Singapore’s governmental digital services arm, GovTech, has launched a “rewards programme” to further crowdsource tests of the nation’s cybersecurity.
The Vulnerability Rewards Programme (VRP) joins the Government Bug Bounty Programme (GBBP) and the Vulnerability Disclosure Programme (VDP), all of which work alongside the government’s own security checks.
“The three crowdsourced vulnerability discovery programmes offer a blend of continuous reporting and seasonal in-depth testing capabilities that taps the larger community, in addition to routine penetration testing conducted by the Government,” proclaimed GovTech in a blog post.
The VRP is designed for continuous testing of a selection of Singapore’s essential digital economy services. Initially this includes its individual and business online account management services, Singpass and Corppass, member e-services for its obligatory pension, healthcare and savings plan services, plus a segment of the services that power issuance of work permits for foreign persons. GovTech said it will progressively add more ICT systems to the programme.
While the VDP is open to anyone from the public, the GBBP and VRP are only available to ethical hackers approved by HackerOne due to the higher value systems involved. Approved participants will get be offered VPN access by HackerOne, to help them conduct security while being monitored by the powers that be. Those who go too far may see access revoked.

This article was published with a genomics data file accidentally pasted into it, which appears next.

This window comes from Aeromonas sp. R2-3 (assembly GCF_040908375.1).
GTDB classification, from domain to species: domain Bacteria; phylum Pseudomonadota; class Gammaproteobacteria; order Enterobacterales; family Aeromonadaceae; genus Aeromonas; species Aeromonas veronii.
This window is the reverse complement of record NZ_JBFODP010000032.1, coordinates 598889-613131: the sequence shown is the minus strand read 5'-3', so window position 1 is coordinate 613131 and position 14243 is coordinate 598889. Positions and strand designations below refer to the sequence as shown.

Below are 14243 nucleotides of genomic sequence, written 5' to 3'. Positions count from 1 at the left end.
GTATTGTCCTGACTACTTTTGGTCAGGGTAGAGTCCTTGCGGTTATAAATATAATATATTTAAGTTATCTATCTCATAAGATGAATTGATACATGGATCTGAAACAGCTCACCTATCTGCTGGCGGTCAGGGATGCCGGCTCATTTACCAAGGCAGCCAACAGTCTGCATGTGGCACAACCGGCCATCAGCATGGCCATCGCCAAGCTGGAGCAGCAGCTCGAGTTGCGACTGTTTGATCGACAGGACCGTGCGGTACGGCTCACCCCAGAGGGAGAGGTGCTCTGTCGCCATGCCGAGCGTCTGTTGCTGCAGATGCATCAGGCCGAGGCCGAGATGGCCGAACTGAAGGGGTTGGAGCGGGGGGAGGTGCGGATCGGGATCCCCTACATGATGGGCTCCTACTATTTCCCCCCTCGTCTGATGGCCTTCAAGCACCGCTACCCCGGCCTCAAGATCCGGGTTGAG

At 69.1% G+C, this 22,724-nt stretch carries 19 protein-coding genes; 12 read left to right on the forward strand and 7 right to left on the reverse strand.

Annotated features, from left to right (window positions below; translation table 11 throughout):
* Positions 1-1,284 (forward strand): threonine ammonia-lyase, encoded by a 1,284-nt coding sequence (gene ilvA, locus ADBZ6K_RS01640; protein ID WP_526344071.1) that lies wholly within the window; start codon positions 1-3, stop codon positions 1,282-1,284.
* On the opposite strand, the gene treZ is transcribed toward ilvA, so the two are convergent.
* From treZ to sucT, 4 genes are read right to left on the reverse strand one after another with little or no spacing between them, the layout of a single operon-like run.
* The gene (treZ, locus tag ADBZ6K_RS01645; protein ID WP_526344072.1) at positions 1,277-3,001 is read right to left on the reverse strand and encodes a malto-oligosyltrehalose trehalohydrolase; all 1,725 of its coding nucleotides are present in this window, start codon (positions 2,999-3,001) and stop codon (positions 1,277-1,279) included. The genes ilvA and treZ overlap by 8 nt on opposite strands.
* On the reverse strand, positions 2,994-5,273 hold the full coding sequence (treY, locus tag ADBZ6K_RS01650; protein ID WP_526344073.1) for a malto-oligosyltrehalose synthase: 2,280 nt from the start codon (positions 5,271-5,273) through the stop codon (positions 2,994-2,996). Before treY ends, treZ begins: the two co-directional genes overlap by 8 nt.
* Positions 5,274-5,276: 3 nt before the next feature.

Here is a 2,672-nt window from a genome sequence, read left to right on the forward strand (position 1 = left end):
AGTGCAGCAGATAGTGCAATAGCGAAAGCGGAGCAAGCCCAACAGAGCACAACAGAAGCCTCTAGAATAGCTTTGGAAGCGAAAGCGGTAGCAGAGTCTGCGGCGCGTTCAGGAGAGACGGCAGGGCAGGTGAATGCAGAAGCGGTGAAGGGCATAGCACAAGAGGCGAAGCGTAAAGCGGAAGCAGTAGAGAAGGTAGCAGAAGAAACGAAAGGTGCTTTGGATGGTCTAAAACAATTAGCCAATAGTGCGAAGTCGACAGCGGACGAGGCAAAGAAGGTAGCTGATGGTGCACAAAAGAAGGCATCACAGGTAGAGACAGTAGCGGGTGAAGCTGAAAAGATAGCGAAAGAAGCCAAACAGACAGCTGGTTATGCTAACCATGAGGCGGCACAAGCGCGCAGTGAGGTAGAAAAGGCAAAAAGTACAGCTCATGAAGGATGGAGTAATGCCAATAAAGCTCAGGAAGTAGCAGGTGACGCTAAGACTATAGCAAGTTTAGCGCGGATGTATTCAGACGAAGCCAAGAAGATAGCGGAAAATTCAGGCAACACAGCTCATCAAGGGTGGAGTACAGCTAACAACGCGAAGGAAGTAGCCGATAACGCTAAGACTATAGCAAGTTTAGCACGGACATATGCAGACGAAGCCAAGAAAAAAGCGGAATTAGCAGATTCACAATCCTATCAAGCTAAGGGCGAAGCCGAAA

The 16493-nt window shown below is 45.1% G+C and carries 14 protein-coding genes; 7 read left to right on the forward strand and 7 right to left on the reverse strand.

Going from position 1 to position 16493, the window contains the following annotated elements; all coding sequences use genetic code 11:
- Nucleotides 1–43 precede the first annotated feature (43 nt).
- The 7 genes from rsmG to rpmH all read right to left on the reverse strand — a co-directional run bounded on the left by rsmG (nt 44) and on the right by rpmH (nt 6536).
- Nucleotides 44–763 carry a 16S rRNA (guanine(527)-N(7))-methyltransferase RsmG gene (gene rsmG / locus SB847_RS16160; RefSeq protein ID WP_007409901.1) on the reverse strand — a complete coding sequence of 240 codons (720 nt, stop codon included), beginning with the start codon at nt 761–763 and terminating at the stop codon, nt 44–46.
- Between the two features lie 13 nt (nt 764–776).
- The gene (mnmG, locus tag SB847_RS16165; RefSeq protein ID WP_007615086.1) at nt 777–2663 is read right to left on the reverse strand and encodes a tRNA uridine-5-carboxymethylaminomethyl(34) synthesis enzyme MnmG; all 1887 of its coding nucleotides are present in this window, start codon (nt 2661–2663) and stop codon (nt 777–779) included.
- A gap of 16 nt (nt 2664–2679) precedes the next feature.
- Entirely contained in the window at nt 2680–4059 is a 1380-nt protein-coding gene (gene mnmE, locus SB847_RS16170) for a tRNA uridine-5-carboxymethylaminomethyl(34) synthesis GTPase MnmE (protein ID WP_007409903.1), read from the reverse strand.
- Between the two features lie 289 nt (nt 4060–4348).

Singapore is a country famous for enforcing rules – earning it the not-entirely-ironic nickname “The Fine City” because it levies so many penalties on rule-breakers. That regime should prevent abuse of the VRP.
Participants in the programme stand to earn between $250 and $5000, depending on the vulnerability severity. A critical vulnerability with potentially massive impact can earn a special bounty of $150,000.
GovTech exec Ms Lim Bee Kwan said:
Singapore wants to protect its Smart Nation endeavor at a time when cyberattacks are soaring. In 2020, cybercrime accounted for 43 per cent of all crime in Singapore and attacks on governments in general are viewed as a dark and imminent threat.
A post yesterday from Singapore’s Smart Nation Sensor Platform described the critical interconnectivity of the island nation’s systems by comparing it to the sport of synchronized swimming. For Singapore to realize its vision of becoming a pioneering Smart Nation that avoids disruptive incidents, it will need to protect each individual system from interference to a degree other nations struggle to achieve.
Fortifying the island city-state’s infrastructure in this manner is hardly surprising as both bug bounties and crowdsourcing have become standard operation. This June, Singapore turned to crowdsourcing for its central bank digital currency strategies.
HackerOne has experience partnering with governments, most recently announcing a month-long hacker security test in partnership with the UK government. ®